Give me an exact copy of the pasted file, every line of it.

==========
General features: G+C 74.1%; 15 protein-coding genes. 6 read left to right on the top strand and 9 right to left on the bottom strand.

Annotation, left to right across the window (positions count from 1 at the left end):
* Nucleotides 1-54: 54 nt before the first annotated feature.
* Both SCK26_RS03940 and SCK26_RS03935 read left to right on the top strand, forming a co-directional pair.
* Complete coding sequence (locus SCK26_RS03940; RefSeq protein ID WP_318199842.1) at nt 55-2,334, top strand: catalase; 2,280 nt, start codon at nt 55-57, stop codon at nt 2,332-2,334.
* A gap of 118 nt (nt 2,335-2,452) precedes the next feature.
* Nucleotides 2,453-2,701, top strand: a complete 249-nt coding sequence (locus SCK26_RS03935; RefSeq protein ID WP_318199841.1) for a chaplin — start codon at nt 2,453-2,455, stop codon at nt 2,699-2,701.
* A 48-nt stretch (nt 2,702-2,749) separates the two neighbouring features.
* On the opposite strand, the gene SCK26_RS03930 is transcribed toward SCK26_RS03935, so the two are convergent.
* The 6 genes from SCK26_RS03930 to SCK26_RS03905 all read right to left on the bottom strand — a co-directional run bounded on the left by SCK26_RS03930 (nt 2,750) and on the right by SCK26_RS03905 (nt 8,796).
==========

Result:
General features: G+C 74.1%; 15 protein-coding genes. 6 read left to right on the top strand and 9 right to left on the bottom strand.

Annotation, left to right across the window (positions count from 1 at the left end):
* Nucleotides 1-54: 54 nt before the first annotated feature.
* Both SCK26_RS03940 and SCK26_RS03935 read left to right on the top strand, forming a co-directional pair.
* Complete coding sequence (locus SCK26_RS03940; RefSeq protein ID WP_318199842.1) at nt 55-2,334, top strand: catalase; 2,280 nt, start codon at nt 55-57, stop codon at nt 2,332-2,334.
* A gap of 118 nt (nt 2,335-2,452) precedes the next feature.
* Nucleotides 2,453-2,701, top strand: a complete 249-nt coding sequence (locus SCK26_RS03935; RefSeq protein ID WP_318199841.1) for a chaplin — start codon at nt 2,453-2,455, stop codon at nt 2,699-2,701.
* A 48-nt stretch (nt 2,702-2,749) separates the two neighbouring features.
* On the opposite strand, the gene SCK26_RS03930 is transcribed toward SCK26_RS03935, so the two are convergent.
* The 6 genes from SCK26_RS03930 to SCK26_RS03905 all read right to left on the bottom strand — a co-directional run bounded on the left by SCK26_RS03930 (nt 2,750) and on the right by SCK26_RS03905 (nt 8,796).